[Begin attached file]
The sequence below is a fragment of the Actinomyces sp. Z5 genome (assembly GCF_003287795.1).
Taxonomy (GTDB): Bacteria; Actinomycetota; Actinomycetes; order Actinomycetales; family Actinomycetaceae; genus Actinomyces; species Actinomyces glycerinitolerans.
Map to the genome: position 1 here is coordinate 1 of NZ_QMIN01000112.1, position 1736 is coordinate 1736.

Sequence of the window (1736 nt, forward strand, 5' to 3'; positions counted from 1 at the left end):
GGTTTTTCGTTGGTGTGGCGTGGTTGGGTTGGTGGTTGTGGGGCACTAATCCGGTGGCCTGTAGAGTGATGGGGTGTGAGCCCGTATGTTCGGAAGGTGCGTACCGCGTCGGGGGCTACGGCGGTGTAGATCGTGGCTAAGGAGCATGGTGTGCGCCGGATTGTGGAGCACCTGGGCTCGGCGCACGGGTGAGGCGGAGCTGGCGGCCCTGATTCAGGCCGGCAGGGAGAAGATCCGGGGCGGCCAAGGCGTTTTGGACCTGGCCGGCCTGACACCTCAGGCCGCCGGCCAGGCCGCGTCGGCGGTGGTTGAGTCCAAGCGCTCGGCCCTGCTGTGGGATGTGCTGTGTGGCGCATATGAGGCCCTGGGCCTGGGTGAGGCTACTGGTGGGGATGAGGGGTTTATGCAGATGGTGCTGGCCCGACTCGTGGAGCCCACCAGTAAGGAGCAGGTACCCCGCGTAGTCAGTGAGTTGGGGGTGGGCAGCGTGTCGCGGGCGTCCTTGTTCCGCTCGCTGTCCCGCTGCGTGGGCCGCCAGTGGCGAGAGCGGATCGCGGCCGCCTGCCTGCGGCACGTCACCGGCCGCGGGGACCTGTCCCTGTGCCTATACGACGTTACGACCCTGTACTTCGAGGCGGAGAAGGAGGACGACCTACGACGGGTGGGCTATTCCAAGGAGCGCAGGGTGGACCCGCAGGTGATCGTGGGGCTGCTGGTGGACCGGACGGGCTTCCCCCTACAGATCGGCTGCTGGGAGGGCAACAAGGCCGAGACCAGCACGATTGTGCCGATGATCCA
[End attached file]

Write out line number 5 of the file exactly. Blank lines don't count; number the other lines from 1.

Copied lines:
GGTTTTTCGTTGGTGTGGCGTGGTTGGGTTGGTGGTTGTGGGGCACTAATCCGGTGGCCTGTAGAGTGATGGGGTGTGAGCCCGTATGTTCGGAAGGTGCGTACCGCGTCGGGGGCTACGGCGGTGTAGATCGTGGCTAAGGAGCATGGTGTGCGCCGGATTGTGGAGCACCTGGGCTCGGCGCACGGGTGAGGCGGAGCTGGCGGCCCTGATTCAGGCCGGCAGGGAGAAGATCCGGGGCGGCCAAGGCGTTTTGGACCTGGCCGGCCTGACACCTCAGGCCGCCGGCCAGGCCGCGTCGGCGGTGGTTGAGTCCAAGCGCTCGGCCCTGCTGTGGGATGTGCTGTGTGGCGCATATGAGGCCCTGGGCCTGGGTGAGGCTACTGGTGGGGATGAGGGGTTTATGCAGATGGTGCTGGCCCGACTCGTGGAGCCCACCAGTAAGGAGCAGGTACCCCGCGTAGTCAGTGAGTTGGGGGTGGGCAGCGTGTCGCGGGCGTCCTTGTTCCGCTCGCTGTCCCGCTGCGTGGGCCGCCAGTGGCGAGAGCGGATCGCGGCCGCCTGCCTGCGGCACGTCACCGGCCGCGGGGACCTGTCCCTGTGCCTATACGACGTTACGACCCTGTACTTCGAGGCGGAGAAGGAGGACGACCTACGACGGGTGGGCTATTCCAAGGAGCGCAGGGTGGACCCGCAGGTGATCGTGGGGCTGCTGGTGGACCGGACGGGCTTCCCCCTACAGATCGGCTGCTGGGAGGGCAACAAGGCCGAGACCAGCACGATTGTGCCGATGATCCA